Not on your life. I LOVE what I do. I love the fact that I am making a difference and that rewards do come to those that follow their passion. You see, it’s not so much that you become an entrepreneur just to make money. It’s because you can have a positive impact to the people around you, that’s the main driver. The feeling of living your dream is immeasurable.


What would you say to a potential entrepreneur?

All it takes is the courage to take that first step and say yes, I want to do this and keep on doing it. The rest is easy!


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When walking down the road of establishing a business you will often find yourself asking who can truly help you. You can talk to your life partner and family, accountant and lawyer. It is always important to obtain professional advice in business matters. But where do you turn when you are feeling a bit lost or even despondent. When you get conflicting advice (which happens more often than one would think), which advice do you follow? I am often amazed to hear entrepreneurs seeking advice from friends that never have been in business! It is surprising how keen and willing everyone is so willing to give business advice.

We at Caban believe that only entrepreneurs can effectively assist other entrepreneurs. Only those that have walked down the entrepreneurship road can truly understand the pitfalls.

I remember before I had kids (I started a bit later than most at the age of 35), I used to ask my friends what it was like to be a father. The answer was always the same – it cannot be described and one has to go through the experience. I am now the father of three wonderful children and the experience is truly magical, beyond explanation. Entrepreneurship is the same; you have to experience it to be able to advice properly.

I am a great believer in the right MBA programmes. In fact I am embarking once again on this route. My previous attempts were unsuccessful. Not because the material was hard, it was the fact that the professors teaching about business had never been in business themselves! I started my business when I was 25. I started my MBA when I was 29. I already had four years business experience. My argument with the lectures used to be the fact that the examples that were given were taken from the assumption that most things went right. The reality is that most things go wrong!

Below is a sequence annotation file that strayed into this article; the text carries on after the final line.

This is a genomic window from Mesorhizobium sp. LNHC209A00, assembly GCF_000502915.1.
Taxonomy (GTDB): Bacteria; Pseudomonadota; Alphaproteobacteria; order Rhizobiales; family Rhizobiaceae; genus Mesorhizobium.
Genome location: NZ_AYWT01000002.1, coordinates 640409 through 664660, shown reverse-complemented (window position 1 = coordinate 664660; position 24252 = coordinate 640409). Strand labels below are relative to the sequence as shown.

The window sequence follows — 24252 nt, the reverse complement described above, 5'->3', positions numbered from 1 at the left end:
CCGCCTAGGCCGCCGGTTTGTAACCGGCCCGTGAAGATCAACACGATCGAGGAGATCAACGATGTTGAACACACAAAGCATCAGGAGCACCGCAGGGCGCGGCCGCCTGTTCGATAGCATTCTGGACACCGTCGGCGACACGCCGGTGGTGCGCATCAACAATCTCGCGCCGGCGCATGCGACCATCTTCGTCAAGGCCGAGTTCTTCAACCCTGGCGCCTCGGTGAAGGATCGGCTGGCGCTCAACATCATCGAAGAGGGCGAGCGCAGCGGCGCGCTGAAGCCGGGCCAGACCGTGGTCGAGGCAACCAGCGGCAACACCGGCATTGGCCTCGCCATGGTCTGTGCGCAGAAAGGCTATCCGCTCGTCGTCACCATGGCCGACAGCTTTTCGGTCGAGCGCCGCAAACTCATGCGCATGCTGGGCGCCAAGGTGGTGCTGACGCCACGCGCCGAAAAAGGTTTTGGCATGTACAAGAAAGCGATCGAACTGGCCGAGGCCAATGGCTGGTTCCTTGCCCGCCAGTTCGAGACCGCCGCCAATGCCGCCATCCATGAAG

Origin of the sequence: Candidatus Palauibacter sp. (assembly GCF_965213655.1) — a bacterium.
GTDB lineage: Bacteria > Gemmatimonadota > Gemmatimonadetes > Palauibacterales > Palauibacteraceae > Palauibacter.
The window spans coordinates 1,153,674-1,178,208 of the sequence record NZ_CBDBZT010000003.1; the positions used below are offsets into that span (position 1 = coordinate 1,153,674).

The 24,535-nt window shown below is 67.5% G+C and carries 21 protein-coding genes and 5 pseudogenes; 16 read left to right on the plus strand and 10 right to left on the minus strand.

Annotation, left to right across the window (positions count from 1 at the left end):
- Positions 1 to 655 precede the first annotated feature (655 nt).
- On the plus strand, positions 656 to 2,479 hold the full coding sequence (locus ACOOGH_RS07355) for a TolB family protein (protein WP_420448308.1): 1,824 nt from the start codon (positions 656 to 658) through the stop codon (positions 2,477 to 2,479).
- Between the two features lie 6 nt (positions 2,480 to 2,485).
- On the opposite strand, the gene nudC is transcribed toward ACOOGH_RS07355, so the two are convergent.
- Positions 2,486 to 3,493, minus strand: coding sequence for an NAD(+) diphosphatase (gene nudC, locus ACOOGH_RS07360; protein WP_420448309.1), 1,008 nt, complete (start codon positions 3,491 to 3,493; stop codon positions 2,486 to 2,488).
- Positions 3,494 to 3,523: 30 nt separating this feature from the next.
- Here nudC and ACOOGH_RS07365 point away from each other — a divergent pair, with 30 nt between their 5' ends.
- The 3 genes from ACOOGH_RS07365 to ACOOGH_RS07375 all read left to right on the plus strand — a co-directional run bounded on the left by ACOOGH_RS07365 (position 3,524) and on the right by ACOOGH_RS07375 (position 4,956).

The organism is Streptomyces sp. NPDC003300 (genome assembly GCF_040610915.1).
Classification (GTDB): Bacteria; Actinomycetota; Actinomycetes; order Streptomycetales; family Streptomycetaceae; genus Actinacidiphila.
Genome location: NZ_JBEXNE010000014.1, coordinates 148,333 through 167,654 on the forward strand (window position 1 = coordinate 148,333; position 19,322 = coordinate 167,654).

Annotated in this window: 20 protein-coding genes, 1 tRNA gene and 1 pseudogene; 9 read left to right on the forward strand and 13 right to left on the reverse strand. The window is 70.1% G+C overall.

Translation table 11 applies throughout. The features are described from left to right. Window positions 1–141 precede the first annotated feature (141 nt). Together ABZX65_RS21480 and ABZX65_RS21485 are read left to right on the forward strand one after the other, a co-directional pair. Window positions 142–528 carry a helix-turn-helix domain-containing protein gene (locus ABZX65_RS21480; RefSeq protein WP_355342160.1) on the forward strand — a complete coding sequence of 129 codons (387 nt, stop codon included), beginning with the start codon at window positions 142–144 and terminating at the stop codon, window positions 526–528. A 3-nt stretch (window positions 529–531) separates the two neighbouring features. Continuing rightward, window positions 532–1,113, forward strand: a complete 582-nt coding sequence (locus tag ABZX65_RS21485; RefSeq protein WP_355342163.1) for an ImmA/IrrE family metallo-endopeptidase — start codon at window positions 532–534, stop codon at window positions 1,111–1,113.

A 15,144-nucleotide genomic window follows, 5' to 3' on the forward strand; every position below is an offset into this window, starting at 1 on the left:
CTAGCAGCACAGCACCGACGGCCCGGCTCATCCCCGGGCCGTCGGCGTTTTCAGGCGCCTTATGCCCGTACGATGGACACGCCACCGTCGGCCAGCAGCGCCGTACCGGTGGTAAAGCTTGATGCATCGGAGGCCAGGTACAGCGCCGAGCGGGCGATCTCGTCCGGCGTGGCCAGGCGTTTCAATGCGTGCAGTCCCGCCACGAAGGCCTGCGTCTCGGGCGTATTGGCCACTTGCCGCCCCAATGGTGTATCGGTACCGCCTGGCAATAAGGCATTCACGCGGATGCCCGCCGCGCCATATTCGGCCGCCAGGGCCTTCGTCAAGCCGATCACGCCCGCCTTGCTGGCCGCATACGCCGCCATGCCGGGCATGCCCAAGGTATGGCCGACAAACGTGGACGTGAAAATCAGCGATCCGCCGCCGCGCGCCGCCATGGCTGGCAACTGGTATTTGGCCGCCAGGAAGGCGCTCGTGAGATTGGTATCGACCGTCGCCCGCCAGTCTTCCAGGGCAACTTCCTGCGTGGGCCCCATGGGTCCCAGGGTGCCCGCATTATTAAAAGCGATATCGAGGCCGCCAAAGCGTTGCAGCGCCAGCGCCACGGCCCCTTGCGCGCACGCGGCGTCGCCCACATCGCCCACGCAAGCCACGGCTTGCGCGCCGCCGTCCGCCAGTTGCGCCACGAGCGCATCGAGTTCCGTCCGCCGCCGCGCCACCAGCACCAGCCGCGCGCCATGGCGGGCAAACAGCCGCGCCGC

Furthermore, the lecturers were academics with no business experience! I would pose questions to them such as what do they suggest one does when the debtors are slow in payment, your bank facilities are maxed, you have no cash flow and you need materials from your suppliers to produce? The answer was usually, “let me look it up and I will come back to you”. Through experience one knows that in this kind of a situation, more often than not, if you speak to your suppliers frankly, honestly and come up with a plan that is acceptable, your suppliers will assist. After all, they want to keep you as a client. This comes through experience. No text book will tell you what to do under the above circumstances. Having said that, there are MBA programmes that add a lot of value. Do research on the lectures before choosing one.

You will only learn from the failures. It is pointless to focus on the success. Why did a company go wrong and what did they do to fix it? You learn more from that exercise as opposed to learning how Apple became successful. Don’t get me wrong, that is also important. But what happens when things don’t go according to plan when you try to emulate a successful story? You get frustrated and despondent. It’s more inspiring to study a problem company and how they manage to overcome their problems.

At Caban, we are entrepreneurs helping other entrepreneurs. It is our duty as fellow entrepreneurs to assist other entrepreneurs. We understand what it’s like being an entrepreneur because we have walked and continue walking the entrepreneurship path. We are committed in assisting entrepreneurs. For that reason we have decided to introduce an entrepreneurship helpline. You will have access to our executives for free advice.

To access this service you need to contact our offices on +2721 683 2425 and speak to Vuyiseka Ndinisa. She will register you as a member and give you access to a contact number for free advice. You may use the service as many times you wish and we emphasise once again – it is a free service.

Caban, helping entrepreneurs one day at a time.